Author(s): Williams JG, Covington CJ
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Abstract Cigarette smoking among adolescents was predicted by age, race, involvement in activities with peers and family, peer smoking, family's smoking, and peers' acceptance of smoking. A random sample of 1,826 South Carolina public school students served as subjects. Multiple regression analysis indicated that 43\% of the variance in reported cigarette smoking could be explained by these variables. Older, white subjects and subjects with friends and family members who smoked were more likely to smoke themselves. Adolescents who reported low family involvement and high peer involvement were more likely to smoke. High peer involvement and peers' approval of smoking were also associated with greater reported smoking.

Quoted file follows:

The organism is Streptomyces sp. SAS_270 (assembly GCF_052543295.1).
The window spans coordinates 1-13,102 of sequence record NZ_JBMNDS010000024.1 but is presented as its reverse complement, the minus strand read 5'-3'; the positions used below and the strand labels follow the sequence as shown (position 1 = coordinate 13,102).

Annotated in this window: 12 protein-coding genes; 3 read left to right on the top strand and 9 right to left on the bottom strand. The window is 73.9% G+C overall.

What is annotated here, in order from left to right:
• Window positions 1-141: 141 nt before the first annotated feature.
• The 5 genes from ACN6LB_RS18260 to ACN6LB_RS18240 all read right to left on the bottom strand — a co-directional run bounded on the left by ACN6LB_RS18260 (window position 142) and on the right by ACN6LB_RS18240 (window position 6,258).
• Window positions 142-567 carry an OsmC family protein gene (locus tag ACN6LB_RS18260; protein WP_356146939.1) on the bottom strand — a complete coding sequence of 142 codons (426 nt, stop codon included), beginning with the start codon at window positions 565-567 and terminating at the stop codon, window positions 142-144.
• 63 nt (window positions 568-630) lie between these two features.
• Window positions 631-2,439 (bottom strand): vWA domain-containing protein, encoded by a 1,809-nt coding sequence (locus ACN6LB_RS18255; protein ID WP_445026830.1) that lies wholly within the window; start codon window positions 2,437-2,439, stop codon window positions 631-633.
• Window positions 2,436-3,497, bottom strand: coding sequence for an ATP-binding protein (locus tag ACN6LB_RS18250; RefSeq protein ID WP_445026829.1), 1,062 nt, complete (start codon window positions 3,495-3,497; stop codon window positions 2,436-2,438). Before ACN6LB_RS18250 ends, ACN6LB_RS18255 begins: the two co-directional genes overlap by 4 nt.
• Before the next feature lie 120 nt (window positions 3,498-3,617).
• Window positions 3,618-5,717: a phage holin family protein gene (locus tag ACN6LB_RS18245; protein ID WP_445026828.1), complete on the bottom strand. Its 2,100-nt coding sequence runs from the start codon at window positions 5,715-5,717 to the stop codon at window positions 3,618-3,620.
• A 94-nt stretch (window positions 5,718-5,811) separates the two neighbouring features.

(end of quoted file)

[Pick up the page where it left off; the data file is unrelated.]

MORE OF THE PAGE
This article was published in Psychol Rep
and referenced in Journal of Addiction Research & Therapy